Lying on the North West of Europe rugged, wild and remote the Scottish Highlands can be a formidable place with overbearing mountains and weather which can change without notice. Created by massive volcanic shifts and carved by glaciers into the now famous lochs and glens the Highlands is one of the most beautiful places on earth. From 170mph wind gusts to 30 degree centigrade heat the Highlands can get it all however it is not the extremes of weather which aid the whisky making process but the fresh air blowing in from the Atlantic Ocean and warmed by the Gulf Stream which makes Scotch whisky unique. Another factor is the emptiness of it all there is little to pollute the air blowing through this wilderness.
The fresh water runs down from the mountain tops into fast flowing streams (called ‘burns’ in Scotland) through an untouched landscape covered in purple heather, from there the water is taken to make Scotch Whisky. The water is clear the air is clean and once the whisky is made it is left to mature in the Highland mist. The Highland Distilleries are located away from civilisation with only the red deer and wildcats for neighbours and the Golden Eagle overseeing the maturing process. This stunning landscape of lochs, rivers, mountains, waterfalls, moorland and wild beautiful flowers has been the backdrop to Scotch whisky making for hundreds of years and without doubt for hundreds to come.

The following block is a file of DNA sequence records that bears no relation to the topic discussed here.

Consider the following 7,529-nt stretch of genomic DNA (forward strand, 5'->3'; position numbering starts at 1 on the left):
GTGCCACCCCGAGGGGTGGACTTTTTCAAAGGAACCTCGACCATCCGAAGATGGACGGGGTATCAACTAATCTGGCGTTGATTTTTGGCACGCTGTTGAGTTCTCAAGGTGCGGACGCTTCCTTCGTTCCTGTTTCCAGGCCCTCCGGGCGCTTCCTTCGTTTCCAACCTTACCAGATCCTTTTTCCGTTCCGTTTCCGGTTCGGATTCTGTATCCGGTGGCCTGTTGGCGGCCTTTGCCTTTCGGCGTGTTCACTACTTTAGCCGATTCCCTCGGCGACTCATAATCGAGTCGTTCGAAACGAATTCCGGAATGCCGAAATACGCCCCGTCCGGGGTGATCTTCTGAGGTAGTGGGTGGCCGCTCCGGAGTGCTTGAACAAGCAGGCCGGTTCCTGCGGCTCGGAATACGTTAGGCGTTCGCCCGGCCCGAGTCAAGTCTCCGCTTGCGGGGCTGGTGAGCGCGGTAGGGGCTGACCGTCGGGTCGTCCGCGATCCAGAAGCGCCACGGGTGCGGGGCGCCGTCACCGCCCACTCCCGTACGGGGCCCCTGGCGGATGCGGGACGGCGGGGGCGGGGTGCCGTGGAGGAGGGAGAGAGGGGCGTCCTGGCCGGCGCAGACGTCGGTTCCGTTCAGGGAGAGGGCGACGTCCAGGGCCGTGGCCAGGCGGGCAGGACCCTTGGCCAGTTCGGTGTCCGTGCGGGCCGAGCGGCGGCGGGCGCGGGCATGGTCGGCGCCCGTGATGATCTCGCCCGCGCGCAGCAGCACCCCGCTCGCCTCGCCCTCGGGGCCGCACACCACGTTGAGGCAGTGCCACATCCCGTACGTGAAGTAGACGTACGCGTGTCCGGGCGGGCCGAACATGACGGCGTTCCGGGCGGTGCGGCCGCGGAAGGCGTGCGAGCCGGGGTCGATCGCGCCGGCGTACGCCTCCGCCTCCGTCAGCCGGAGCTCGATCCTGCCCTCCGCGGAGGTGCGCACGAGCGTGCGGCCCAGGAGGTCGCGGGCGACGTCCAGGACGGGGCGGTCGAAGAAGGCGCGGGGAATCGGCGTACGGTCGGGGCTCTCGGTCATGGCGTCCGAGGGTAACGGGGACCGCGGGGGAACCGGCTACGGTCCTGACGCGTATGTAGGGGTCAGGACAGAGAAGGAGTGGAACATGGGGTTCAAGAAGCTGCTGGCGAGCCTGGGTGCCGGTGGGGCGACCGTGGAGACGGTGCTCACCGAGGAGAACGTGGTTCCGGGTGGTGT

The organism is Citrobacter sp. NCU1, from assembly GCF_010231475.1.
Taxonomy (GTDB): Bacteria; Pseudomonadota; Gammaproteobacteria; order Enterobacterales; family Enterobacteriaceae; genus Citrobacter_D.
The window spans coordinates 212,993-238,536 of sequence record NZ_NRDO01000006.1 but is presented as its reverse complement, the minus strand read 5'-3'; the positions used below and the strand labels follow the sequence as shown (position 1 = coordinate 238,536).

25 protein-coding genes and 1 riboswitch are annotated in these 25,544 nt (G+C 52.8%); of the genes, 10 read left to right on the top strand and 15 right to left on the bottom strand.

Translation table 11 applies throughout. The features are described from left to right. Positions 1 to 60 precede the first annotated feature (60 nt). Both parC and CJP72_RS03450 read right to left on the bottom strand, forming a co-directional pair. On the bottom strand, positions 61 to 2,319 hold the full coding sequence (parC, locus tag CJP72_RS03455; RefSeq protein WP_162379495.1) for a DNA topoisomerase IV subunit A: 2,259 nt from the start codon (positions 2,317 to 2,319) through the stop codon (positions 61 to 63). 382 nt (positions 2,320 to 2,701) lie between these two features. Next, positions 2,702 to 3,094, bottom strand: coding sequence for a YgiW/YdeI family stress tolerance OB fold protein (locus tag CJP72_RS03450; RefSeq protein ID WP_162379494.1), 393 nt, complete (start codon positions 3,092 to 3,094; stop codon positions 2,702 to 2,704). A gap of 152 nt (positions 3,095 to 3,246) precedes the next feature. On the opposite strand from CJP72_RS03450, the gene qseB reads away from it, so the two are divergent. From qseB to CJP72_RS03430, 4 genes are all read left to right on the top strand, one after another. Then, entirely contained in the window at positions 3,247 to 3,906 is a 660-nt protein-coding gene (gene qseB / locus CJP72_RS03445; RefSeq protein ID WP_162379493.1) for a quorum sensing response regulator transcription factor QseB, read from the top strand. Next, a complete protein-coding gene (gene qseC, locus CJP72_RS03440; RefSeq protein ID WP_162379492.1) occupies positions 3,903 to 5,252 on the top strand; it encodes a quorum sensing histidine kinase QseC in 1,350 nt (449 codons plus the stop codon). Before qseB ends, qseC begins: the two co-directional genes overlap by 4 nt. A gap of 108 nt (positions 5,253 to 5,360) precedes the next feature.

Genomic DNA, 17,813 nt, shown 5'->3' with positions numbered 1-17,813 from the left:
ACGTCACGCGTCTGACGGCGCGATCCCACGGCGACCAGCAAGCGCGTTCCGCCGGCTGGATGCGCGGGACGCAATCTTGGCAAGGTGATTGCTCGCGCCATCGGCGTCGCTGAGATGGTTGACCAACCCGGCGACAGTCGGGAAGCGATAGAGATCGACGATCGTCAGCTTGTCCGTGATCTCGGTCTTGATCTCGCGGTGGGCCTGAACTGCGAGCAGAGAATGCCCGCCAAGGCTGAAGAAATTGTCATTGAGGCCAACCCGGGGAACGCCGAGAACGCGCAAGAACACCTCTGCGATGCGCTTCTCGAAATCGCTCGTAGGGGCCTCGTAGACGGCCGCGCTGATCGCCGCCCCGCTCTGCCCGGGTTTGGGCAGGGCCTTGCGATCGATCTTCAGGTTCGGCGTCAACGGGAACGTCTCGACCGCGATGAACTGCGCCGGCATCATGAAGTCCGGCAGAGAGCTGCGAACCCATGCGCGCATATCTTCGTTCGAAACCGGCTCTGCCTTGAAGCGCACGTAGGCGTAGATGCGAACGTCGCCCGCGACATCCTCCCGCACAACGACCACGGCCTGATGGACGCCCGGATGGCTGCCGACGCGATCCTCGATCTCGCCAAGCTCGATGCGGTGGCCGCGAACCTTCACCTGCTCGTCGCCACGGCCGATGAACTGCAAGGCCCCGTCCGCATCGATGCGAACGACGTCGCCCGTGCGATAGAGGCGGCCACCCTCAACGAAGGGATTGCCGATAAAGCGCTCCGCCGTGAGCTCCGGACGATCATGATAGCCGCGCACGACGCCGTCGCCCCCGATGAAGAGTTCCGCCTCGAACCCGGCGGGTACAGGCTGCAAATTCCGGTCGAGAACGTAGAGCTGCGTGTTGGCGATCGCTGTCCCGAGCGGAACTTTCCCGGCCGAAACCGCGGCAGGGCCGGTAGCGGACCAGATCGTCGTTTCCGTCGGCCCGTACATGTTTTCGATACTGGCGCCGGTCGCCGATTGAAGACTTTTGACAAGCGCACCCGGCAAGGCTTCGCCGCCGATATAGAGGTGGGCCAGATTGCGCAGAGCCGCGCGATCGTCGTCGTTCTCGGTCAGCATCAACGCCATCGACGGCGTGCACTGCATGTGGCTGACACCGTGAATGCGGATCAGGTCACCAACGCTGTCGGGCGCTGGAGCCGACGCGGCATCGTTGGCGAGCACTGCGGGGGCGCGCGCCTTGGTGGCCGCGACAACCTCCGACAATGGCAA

This being the largest region it has the most diverse range of whiskies with fruity coming from the South, a peaty taste in the west, the northern ones often have a spicy taste and the eastern smooth and sweetish. However there is one characteristic that can cover the all four parts of the Highlands and that is dry. Highland whisky in the main has a dry aftertaste. It is of course dangerous to generalise as with whisky the range of tastes is infinite.
Of the Northern part of the highlands the more well-known distillers are Glenmorangie and Dalmore. The Western area (excluding Campbeltown) has Oban and Ben Nevis, which is more famous for mountain which shares its name. Along the river Tay the Southern area of the Highlands whiskies include Aberfeldy, Blair Atholl and Dalwhinnie to name but a few. In the East which of course does not in include Speyside the Royal Lochnagar, Macduff and Glen Garoich distilleries can be found.
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